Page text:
Love Island is essentially a production line of future protein powder influencers and fast fashion CEOs who have barely escaped puberty, so it is of limited use as a tool for education. Love is Blind, however, uses castmates who are in their late 20s to 40s and have lived, loved and lost – and bring all their experience and baggage to the table.

I can guarantee that by the time you hit 30, you will have had an experience in common with a dating show contestant; whether you’re yet to have sex, have had all the sex, or your partner had sex with someone else and you’re single again.

Watching these people fumble their way through the dating scene is an invaluable tool – especially if you’re the sort of person who feels like you’ve tried everything but to no avail.

Most singles on these shows give monologues to the camera about how they have no idea why they’re so unlucky in love. It then usually becomes abundantly clear to the audience that they are the reason they’re so unlucky in love.

They make poor decisions, ignore red flags, say stupid things or commit dating faux pas, all the while blaming lady luck instead of the man in the mirror.

And it’s not just singletons or casual daters who I believe could benefit from a binge watch of dating programmes – those in relationships could also learn a thing or two. I’d always had a niggling gripe with my other half about the fact that he hadn’t offered to pay for dinner on our first date.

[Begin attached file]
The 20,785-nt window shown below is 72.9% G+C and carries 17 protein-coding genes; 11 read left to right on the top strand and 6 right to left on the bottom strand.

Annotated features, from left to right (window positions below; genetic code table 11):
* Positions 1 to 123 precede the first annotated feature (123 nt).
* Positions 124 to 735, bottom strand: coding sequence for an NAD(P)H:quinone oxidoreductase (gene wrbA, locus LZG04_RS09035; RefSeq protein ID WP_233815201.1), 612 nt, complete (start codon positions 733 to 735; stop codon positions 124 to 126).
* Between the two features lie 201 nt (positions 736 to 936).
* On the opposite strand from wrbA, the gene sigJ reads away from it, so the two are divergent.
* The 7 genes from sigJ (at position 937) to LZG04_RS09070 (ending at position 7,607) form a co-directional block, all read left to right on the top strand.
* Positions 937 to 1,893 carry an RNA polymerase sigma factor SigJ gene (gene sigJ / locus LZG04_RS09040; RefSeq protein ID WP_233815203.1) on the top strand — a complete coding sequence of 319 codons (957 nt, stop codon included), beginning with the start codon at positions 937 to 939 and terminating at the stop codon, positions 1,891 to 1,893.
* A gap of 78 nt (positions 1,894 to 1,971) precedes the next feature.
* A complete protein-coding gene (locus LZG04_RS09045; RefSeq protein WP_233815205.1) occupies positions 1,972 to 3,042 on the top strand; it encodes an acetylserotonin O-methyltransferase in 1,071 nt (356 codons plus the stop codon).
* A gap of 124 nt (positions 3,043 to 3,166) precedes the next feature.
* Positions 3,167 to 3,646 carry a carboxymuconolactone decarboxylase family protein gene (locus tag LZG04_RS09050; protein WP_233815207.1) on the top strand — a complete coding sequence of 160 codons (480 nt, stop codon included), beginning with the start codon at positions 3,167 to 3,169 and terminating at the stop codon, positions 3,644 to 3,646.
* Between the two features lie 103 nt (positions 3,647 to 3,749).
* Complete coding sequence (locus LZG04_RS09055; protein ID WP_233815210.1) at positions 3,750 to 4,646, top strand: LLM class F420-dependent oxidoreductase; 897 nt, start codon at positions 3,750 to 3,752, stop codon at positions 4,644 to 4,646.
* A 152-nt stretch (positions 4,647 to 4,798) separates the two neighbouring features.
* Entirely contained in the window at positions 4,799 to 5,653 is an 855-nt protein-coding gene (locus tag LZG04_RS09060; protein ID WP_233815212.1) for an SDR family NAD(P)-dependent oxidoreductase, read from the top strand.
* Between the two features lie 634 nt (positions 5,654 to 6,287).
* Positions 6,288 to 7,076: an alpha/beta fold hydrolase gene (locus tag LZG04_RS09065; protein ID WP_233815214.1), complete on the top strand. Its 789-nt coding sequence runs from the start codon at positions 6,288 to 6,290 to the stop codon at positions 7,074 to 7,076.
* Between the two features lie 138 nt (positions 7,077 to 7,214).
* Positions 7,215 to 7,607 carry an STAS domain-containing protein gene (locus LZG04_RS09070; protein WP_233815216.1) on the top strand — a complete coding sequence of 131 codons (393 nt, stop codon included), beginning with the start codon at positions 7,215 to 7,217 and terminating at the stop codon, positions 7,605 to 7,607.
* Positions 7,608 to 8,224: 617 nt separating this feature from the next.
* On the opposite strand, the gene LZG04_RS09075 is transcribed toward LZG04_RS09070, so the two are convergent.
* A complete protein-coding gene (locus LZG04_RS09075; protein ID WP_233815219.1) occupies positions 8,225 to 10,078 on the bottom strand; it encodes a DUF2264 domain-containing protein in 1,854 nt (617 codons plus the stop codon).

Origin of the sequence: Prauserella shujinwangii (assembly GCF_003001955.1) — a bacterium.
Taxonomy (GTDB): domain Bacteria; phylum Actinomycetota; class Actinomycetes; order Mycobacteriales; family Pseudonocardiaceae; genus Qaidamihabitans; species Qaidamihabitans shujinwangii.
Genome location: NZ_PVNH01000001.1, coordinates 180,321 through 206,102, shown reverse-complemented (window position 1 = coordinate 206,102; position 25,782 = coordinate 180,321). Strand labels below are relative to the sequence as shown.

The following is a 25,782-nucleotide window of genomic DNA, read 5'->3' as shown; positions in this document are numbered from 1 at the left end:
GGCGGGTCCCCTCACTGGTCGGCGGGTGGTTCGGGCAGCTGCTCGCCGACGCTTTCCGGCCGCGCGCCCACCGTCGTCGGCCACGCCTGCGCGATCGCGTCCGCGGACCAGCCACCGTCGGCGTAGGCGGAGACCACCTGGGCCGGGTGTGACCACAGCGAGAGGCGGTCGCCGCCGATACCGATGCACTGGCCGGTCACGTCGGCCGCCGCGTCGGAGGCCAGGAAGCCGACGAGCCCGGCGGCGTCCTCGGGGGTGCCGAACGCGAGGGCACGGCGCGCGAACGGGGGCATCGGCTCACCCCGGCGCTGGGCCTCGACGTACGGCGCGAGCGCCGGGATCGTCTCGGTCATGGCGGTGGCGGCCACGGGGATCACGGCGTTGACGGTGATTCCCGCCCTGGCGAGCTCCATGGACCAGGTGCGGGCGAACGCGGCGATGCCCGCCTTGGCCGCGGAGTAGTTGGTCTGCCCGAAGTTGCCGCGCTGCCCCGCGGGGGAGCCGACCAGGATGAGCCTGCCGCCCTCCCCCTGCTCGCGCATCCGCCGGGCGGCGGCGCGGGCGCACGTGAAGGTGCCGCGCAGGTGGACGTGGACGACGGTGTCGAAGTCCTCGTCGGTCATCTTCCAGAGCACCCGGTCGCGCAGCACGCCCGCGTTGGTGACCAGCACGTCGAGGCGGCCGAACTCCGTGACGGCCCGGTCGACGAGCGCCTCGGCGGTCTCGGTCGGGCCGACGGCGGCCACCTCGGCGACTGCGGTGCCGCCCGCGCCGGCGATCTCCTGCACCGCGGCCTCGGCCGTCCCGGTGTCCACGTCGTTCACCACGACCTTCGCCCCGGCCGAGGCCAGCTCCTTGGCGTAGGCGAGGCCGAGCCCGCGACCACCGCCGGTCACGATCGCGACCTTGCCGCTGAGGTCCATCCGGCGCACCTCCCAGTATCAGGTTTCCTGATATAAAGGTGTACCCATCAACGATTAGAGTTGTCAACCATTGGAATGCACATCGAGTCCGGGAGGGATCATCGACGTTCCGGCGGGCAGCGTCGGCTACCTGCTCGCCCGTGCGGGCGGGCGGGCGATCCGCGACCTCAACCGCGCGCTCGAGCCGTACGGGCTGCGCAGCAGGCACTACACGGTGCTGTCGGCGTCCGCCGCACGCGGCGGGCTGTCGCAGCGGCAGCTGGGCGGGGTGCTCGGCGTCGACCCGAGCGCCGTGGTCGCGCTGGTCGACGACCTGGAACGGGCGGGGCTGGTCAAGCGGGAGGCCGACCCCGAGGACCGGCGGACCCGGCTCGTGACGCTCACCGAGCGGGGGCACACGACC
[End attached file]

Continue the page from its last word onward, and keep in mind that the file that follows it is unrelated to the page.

Not because I’m a bad feminist, but because he had been the one who invited me out, and I would have insisted on splitting anyway but the fact that he immediately opted to go Dutch made me think that he just wasn’t interested. He didn’t get why it had worried me.

Nine months later, when I persuaded him to join me in watching First Dates one evening and we saw a similar situation played out on screen, he cringed, laughed and immediately got it.

Watching Love Is Blind is an opportunity for singles to see where they may be going wrong (Picture: Netflix)

Sometimes it’s easier to understand someone else’s point of view when it’s told objectively and it helped me understand that an unquestioned split bill wasn’t a cause for concern after all – he was just trying to be a good feminist.

Dating programmes show us the oft extreme differences in what people think is or isn’t acceptable within a relationship. Dating two people in the early stages of courtship? Some might be cool with it, others might be doing the same, but for many it could be a deal-breaker.

And you might not know how your other half feels about a situation until you’re in it and it’s too late. Watching Love Is Blind and Married at First Sight is an opportunity for singles to see where they may be going wrong and for couples to see what they’re getting right.

But above all else, I wish that the couples who seem to go round and round in circles of deciding whether or not to be together are able to see how painful it is for everyone around them to watch.

Watching Love Is Blind’s Nick and Danielle painstakingly assess and reassess their suitability, witnessing Shake try to bury his clear indifference towards Deepti while still dating her and seeing Kyle and Shaina bash their heads against the wall of religious polarity sure is entertaining, but if this is happening to you in reality… Get. Out.

And once you do, pour yourself a wine, curl up on the sofa and tune in to the season finale of Love Is Blind (which dropped at 8am this morning) and download those apps.

Do you have a story you’d like to share? Get in touch by emailing jess.austin@metro.co.uk